1986: On the way to a new peaceful order in Europe

Sep 12, 2017

Akten zur Auswärtigen Politik der Bundesrepublik Deutschland
[Documents on the Foreign Policy of the Federal Republic of Germany]

Editing work by Matthias Peter and Daniela Taschler
Commissioned by the Federal Foreign Office
edited by the Institut für Zeitgeschichte

General Editor: Andreas Wirsching
Co-Editors: Hélène Miard-Delacroix, Gregor Schöllgen
Senior Editor: Ilse Dorothee Pautsch

In 1986, East-West relations were imbued with a new dynamic. Mikhail Gorbachev challenged NATO with a public call for abolishing nuclear weapons. The Reykjavik Summit failed to produce an agreement, yet it raised the prospect of a world without nuclear arms. The continuation of the Conference on Security and Co-operation in Europe (CSCE) further encouraged hopes for a new peaceful order in Europe. Relations between West Germany and the USSR eased following Foreign Minister Genscher’s visit to Moscow, but German Chancellor Helmut Kohl promptly torpedoed the détente by comparing Gorbachev to Goebbels in an interview for Newsweek. The challenges posed by terrorism grew with the bombing of the Berlin discotheque “La Belle” and the murder of Gerold von Braunmühl, a high ranking West German diplomat. The Chernobyl disaster vividly illustrated the dangers of nuclear power. The difficult legacy of National Socialism remained a recurrent theme, as demonstrated by the Historikerstreit (“historian’s quarrel”) over how Nazi Germany and the Holocaust should be remembered.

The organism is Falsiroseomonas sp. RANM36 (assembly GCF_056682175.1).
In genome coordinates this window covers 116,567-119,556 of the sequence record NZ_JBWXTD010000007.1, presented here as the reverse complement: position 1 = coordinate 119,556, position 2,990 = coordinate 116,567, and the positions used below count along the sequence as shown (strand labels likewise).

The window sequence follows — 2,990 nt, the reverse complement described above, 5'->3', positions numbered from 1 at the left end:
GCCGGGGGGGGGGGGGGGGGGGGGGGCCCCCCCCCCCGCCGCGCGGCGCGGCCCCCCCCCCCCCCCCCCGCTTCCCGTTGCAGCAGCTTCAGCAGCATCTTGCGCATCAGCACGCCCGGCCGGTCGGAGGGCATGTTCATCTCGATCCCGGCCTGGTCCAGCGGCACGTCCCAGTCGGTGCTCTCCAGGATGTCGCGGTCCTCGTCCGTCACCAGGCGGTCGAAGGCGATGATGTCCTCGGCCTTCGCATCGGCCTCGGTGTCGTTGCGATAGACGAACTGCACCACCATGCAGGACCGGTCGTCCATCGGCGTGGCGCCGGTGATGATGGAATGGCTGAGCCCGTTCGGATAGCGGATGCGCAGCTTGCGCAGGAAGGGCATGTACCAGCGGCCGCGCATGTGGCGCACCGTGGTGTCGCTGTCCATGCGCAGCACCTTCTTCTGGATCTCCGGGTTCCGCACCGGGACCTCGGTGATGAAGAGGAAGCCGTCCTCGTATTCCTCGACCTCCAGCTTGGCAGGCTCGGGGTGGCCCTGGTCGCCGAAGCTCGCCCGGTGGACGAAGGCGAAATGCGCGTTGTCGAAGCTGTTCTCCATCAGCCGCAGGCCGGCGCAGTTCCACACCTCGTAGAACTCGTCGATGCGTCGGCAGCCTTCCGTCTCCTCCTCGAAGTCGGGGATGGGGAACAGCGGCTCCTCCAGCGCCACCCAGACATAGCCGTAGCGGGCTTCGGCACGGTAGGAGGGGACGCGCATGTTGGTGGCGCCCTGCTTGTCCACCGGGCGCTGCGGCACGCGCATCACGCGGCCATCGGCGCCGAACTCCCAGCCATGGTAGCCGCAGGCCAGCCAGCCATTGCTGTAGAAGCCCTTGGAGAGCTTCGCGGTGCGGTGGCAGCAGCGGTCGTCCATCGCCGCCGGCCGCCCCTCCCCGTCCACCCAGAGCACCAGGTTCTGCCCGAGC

Matthias Peter and Daniela Taschler, Institut für Zeitgeschichte,